- Alex Goodlett/The New York Times
- The Valley of The Gods inside Bears Ears National Monument, near Blanding, Utah, Aug. 23, 2017. Parts of the sprawling region of red-rock canyons, towering mesas and ancient Native American sites in southeastern Utah could lose their strict federal protection as a national monument, under a recommendation that Interior Secretary Ryan Zinke is expected to issue on Aug. 24.
By JULIE TURKEWITZ and LISA FRIEDMAN
© 2017 New York Times News Service
BEARS EARS NATIONAL MONUMENT, Utah — Parts of this sprawling region of red-rock canyons and at least three other national monuments would lose their strict protection and could be reopened for new mining or drilling under proposals submitted to President Donald Trump by Interior Secretary Ryan Zinke on Thursday, according to congressional aides and others who have been briefed on the report.
Shrinking the monuments would be widely seen as a direct blow to Obama’s environmental legacy, and would probably prompt the first major legal test of a century-old conservation law.
Zinke was believed to be leaning toward such a step. But when he submitted his recommendations Thursday, he declined to announce specifically what he had proposed for Bears Ears or the other monuments under review.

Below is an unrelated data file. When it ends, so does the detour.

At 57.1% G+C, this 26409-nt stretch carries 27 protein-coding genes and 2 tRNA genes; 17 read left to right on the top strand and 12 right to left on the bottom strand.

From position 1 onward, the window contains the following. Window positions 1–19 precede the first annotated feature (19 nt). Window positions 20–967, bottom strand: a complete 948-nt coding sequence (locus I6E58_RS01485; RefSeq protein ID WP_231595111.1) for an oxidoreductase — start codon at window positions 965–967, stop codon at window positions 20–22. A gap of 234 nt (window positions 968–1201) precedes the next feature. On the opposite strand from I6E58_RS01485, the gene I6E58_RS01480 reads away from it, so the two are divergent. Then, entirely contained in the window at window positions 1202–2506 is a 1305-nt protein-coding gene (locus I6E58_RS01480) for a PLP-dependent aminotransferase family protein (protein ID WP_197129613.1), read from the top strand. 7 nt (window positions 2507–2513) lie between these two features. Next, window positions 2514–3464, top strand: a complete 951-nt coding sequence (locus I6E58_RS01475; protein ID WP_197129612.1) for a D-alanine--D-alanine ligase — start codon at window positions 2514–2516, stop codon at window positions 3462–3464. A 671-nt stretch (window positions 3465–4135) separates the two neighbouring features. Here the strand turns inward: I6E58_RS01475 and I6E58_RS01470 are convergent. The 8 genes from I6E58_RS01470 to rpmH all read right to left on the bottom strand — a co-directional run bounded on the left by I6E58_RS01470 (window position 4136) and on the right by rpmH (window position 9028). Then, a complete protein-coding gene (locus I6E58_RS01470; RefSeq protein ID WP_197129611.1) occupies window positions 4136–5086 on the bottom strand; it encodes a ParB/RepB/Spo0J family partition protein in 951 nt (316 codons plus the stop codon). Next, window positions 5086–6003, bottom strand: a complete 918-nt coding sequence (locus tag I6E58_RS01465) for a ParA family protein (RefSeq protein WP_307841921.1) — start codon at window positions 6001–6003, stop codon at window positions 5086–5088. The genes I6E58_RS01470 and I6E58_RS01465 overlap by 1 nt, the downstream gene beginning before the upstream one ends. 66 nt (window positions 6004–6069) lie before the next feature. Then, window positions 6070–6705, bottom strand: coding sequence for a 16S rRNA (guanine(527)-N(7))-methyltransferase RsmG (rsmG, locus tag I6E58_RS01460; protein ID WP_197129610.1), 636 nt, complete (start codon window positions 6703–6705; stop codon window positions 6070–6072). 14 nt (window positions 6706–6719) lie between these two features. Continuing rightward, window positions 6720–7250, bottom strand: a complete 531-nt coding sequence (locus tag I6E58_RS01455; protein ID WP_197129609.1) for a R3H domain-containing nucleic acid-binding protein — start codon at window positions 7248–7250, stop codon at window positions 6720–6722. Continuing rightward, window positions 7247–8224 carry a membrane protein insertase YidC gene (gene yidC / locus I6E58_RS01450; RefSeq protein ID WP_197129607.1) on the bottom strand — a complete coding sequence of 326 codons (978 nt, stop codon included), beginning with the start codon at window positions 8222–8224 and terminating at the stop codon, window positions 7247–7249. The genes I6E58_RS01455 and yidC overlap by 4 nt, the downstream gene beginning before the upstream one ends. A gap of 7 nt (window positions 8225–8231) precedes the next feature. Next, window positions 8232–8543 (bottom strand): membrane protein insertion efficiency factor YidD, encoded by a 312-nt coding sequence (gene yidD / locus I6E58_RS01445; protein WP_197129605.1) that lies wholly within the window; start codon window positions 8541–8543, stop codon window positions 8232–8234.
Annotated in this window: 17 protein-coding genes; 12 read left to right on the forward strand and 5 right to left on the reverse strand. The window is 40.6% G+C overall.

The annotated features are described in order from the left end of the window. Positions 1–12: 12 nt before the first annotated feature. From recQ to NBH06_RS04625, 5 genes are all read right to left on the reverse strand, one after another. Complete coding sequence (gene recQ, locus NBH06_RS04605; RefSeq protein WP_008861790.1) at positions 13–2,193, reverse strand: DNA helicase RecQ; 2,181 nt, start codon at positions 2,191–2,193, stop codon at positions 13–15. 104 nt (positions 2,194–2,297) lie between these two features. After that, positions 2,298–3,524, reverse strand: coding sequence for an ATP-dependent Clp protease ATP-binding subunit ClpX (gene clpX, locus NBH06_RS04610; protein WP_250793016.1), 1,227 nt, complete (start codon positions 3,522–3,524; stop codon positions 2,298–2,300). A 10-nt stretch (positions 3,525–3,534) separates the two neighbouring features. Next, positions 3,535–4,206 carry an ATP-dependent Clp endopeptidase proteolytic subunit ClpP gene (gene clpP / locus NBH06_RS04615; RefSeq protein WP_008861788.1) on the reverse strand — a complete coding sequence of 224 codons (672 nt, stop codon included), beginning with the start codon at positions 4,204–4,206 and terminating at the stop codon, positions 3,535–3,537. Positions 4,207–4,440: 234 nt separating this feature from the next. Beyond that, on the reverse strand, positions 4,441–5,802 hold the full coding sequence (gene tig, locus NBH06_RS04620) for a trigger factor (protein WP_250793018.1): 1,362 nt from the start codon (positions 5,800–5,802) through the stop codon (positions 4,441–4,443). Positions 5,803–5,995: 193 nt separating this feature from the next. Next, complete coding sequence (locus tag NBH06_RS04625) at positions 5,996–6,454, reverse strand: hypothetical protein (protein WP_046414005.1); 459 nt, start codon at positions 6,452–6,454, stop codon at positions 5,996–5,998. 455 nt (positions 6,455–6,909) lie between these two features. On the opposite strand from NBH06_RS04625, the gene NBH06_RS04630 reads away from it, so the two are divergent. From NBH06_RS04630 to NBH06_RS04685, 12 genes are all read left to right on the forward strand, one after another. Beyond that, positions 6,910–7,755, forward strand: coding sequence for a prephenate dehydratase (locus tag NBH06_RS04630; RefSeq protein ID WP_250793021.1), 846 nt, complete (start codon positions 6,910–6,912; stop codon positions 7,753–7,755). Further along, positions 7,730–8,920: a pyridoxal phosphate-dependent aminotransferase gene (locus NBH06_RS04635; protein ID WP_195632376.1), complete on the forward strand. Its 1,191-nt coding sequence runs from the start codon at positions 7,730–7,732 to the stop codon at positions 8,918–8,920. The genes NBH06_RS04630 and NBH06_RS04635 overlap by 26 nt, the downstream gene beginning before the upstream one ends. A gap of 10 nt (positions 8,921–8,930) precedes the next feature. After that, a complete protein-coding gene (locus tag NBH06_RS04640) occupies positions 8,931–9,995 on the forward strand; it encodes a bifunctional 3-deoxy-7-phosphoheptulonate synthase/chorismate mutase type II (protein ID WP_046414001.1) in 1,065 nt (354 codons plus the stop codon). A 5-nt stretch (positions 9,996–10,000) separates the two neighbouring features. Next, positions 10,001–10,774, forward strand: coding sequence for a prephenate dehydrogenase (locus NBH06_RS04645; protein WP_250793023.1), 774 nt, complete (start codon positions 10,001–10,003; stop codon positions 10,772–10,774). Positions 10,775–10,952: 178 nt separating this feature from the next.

People briefed on the plans said that along with Bears Ears, Zinke had proposed reducing the size of Grand Staircase-Escalante National Monument, also in southern Utah, and two others.
A White House spokesman referred to Zinke’s submission as a draft and said Trump wanted more time to study it. Some issues need to be explored in greater detail, the spokesman said in a statement.
Native American tribes in the Southwest, who lobbied for years to get the Bears Ears region designated a national monument, are expected to fight any move to reduce its size. Charles Wilkinson, a professor of public land law and an adviser to the tribes, said such a decision would be “an attack on a significant part of the foundation of American conservation law.”
Outdoor recreation and environmental groups are also expected to fight to preserve the monuments at their present sizes.
Democratic lawmakers who oversee federal land management and whose districts include some of the monuments under review expressed dismay at the process and at Zinke’s decision not to make his recommendations public Thursday.
“You would think that, being a member of Congress, that I would be able to get some details,” said Rep. Ruben Kihuen, a Democrat whose Nevada district includes Gold Butte National Monument.